So how can we as a society ensure that we see positive LGBT+ representation in the media?

  • Support both media created by LGBT+ people as well as media which has LGBT+ content. A keen market will mean that companies will be more likely to fund diverse media, and there will be more opportunities for LGBT+ stories to be told.
  • Call people out if they are presenting problematic stereotypes in their media, and if you are creating your own media, check your work to ensure that you are not inadvertently adding to the prejudice that the LGBT+ community faces.
  • Write your LGBT+ characters as multidimensional people, whose stories are so much bigger than a tragic coming out. Everyone is so much more complex and interesting than just their sexuality and gender identity.
  • Lastly, and arguably most importantly, empower LGBT+ people to join the media industry, to write, produce, direct and entertain. They have experienced the world through the eyes of an LGBT+ person, and know how they wish their stories to be told.

It is simply not good enough that on average an LGBT+ person is more likely to experience a period of poor mental health than a cisgender straight person.

But with visibility combined with the positive representation of LGBT+ people in the media, we can truly empower the LGBT+ community to be who they are without shame. Our voices and stories can tackle the prejudice inherent in society. Ultimately, by challenging the stereotypes and fighting division, this can help people become more accepting of the LGBT+ community, and encourage LGBT+ people to love and have pride in who they are, and thus create a positive, open, and caring society that is not only hugely beneficial to the mental health of LGBT+ people, but the mental health of all of us.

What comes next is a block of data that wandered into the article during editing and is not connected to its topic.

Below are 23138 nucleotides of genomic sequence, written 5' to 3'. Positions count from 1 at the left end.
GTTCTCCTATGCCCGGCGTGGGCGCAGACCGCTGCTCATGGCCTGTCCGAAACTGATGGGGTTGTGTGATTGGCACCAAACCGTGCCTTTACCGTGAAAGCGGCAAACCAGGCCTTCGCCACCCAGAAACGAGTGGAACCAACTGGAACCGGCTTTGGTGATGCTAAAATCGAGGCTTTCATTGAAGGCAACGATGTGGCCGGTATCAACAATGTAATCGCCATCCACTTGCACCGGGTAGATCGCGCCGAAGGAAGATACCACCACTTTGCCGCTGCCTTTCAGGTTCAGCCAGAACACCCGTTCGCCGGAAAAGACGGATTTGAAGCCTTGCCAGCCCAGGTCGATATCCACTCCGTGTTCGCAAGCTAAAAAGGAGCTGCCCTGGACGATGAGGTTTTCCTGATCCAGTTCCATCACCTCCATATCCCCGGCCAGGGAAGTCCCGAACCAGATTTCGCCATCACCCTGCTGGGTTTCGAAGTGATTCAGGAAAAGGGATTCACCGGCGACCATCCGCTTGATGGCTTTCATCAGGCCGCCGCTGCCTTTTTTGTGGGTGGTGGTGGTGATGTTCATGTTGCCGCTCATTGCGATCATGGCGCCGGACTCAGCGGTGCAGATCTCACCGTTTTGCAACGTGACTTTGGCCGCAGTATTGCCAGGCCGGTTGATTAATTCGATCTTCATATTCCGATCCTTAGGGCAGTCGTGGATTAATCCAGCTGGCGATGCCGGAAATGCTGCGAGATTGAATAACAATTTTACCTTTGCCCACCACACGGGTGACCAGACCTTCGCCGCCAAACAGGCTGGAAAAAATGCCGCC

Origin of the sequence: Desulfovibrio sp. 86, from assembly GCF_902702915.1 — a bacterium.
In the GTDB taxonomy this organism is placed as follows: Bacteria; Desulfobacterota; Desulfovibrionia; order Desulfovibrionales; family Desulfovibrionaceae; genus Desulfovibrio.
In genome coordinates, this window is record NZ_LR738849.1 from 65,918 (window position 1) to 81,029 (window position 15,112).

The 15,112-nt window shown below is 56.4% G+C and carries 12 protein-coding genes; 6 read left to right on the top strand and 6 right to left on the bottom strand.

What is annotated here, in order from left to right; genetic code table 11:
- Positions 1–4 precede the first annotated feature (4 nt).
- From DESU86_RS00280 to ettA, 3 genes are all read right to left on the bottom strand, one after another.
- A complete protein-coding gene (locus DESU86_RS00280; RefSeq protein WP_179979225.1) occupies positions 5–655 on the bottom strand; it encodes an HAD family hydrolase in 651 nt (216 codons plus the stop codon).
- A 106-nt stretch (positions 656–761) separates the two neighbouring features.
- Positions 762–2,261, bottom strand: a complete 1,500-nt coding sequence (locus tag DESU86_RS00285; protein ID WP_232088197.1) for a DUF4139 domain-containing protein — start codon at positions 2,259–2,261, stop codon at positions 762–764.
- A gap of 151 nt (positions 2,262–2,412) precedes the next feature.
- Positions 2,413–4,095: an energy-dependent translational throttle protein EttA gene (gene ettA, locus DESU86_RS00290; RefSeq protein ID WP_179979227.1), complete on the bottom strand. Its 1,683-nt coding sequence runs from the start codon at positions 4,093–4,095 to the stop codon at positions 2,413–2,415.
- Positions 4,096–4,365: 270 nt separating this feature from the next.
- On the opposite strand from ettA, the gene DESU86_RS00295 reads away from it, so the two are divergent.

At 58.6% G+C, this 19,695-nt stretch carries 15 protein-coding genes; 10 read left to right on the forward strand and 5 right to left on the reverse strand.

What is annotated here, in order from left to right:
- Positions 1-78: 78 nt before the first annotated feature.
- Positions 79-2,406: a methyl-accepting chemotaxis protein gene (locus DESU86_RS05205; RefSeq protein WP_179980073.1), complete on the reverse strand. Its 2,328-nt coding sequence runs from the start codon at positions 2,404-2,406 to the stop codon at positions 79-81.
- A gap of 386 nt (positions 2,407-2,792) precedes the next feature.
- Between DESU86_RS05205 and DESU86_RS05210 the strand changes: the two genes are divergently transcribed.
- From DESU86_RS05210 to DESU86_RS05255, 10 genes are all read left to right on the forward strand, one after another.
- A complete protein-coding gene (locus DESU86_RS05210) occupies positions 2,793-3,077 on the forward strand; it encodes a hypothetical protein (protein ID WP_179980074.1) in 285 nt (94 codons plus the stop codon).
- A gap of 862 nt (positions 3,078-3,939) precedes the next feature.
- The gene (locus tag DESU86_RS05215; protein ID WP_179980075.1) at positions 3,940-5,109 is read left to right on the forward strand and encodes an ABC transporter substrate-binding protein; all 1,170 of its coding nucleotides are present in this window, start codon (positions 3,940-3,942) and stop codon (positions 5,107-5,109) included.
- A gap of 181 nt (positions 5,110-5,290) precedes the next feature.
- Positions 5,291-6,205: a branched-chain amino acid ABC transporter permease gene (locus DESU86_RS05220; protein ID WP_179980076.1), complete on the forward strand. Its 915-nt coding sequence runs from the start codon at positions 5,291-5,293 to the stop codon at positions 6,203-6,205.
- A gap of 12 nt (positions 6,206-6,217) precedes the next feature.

If you have something you want to say about mental health send us a pitch to

Keep your pitches to less than 150 words and tell us what content you want to make and why you want to make it. It can be anything, from a poem, to an article, to a video, to a piece of artwork – we’re just after stories to tell. We can keep things anonymous if you’d like and we’ll help you to edit your piece then get it up on the blog.

In this piece – Emily reflects on how running has helped her mental health, and what this latest roadblock means for her.


Exercise releases endorphins.
Endorphin [noun] ‘Any of a group of hormones secreted within the brain and nervous system and having a number of physiological functions. They are peptides which activate the body’s opiate receptors, causing an analgesic effect.’ (Oxford Dictionaries | English, 2018)


Endorphins make you happy. They can have a similar effect as morphine, reducing your perception of pain; however, unlike morphine, you cannot become dependent on endorphins. Nor can you become addicted.

So why do we repeat the activities that become tiresome and draining? That are painful and impossible?

Because once we’ve had the experience, we crave endorphin, the hormone that makes us happy.